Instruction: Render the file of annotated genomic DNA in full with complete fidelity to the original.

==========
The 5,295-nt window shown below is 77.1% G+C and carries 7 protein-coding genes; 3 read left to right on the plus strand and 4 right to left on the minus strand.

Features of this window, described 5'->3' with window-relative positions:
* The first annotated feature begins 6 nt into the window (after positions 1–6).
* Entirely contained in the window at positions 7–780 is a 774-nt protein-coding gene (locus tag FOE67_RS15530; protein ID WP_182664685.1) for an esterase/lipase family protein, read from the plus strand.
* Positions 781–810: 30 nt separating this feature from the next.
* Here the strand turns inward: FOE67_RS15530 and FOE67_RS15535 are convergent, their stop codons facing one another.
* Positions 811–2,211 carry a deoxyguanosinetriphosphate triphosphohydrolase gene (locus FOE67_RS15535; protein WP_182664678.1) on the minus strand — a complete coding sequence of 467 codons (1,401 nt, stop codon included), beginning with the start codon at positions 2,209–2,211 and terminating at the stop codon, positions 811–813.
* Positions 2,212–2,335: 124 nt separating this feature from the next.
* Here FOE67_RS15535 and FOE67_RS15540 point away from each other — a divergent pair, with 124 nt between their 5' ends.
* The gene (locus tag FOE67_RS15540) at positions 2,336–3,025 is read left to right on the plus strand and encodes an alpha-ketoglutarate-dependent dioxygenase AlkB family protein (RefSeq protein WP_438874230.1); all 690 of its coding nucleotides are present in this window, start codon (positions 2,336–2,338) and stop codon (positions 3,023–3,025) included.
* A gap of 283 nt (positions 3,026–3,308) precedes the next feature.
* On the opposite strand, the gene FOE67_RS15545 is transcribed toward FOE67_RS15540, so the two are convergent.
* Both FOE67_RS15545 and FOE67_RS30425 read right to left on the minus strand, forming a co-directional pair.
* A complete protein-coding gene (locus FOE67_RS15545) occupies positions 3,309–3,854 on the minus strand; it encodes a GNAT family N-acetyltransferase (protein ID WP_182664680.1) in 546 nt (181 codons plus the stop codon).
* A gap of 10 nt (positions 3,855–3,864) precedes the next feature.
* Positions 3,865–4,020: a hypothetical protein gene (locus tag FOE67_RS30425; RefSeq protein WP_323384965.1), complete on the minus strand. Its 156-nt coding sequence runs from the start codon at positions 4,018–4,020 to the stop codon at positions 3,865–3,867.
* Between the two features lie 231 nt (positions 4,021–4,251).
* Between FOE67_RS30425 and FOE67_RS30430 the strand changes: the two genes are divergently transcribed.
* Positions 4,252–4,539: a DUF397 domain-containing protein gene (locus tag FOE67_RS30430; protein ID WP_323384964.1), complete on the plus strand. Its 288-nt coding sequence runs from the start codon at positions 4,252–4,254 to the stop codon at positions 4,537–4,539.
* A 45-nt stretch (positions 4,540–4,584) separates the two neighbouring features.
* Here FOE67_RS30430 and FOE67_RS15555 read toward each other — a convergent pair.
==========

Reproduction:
The 5,295-nt window shown below is 77.1% G+C and carries 7 protein-coding genes; 3 read left to right on the plus strand and 4 right to left on the minus strand.

Features of this window, described 5'->3' with window-relative positions:
* The first annotated feature begins 6 nt into the window (after positions 1–6).
* Entirely contained in the window at positions 7–780 is a 774-nt protein-coding gene (locus tag FOE67_RS15530; protein ID WP_182664685.1) for an esterase/lipase family protein, read from the plus strand.
* Positions 781–810: 30 nt separating this feature from the next.
* Here the strand turns inward: FOE67_RS15530 and FOE67_RS15535 are convergent, their stop codons facing one another.
* Positions 811–2,211 carry a deoxyguanosinetriphosphate triphosphohydrolase gene (locus FOE67_RS15535; protein WP_182664678.1) on the minus strand — a complete coding sequence of 467 codons (1,401 nt, stop codon included), beginning with the start codon at positions 2,209–2,211 and terminating at the stop codon, positions 811–813.
* Positions 2,212–2,335: 124 nt separating this feature from the next.
* Here FOE67_RS15535 and FOE67_RS15540 point away from each other — a divergent pair, with 124 nt between their 5' ends.
* The gene (locus tag FOE67_RS15540) at positions 2,336–3,025 is read left to right on the plus strand and encodes an alpha-ketoglutarate-dependent dioxygenase AlkB family protein (RefSeq protein WP_438874230.1); all 690 of its coding nucleotides are present in this window, start codon (positions 2,336–2,338) and stop codon (positions 3,023–3,025) included.
* A gap of 283 nt (positions 3,026–3,308) precedes the next feature.
* On the opposite strand, the gene FOE67_RS15545 is transcribed toward FOE67_RS15540, so the two are convergent.
* Both FOE67_RS15545 and FOE67_RS30425 read right to left on the minus strand, forming a co-directional pair.
* A complete protein-coding gene (locus FOE67_RS15545) occupies positions 3,309–3,854 on the minus strand; it encodes a GNAT family N-acetyltransferase (protein ID WP_182664680.1) in 546 nt (181 codons plus the stop codon).
* A gap of 10 nt (positions 3,855–3,864) precedes the next feature.
* Positions 3,865–4,020: a hypothetical protein gene (locus tag FOE67_RS30425; RefSeq protein WP_323384965.1), complete on the minus strand. Its 156-nt coding sequence runs from the start codon at positions 4,018–4,020 to the stop codon at positions 3,865–3,867.
* Between the two features lie 231 nt (positions 4,021–4,251).
* Between FOE67_RS30425 and FOE67_RS30430 the strand changes: the two genes are divergently transcribed.
* Positions 4,252–4,539: a DUF397 domain-containing protein gene (locus tag FOE67_RS30430; protein ID WP_323384964.1), complete on the plus strand. Its 288-nt coding sequence runs from the start codon at positions 4,252–4,254 to the stop codon at positions 4,537–4,539.
* A 45-nt stretch (positions 4,540–4,584) separates the two neighbouring features.
* Here FOE67_RS30430 and FOE67_RS15555 read toward each other — a convergent pair.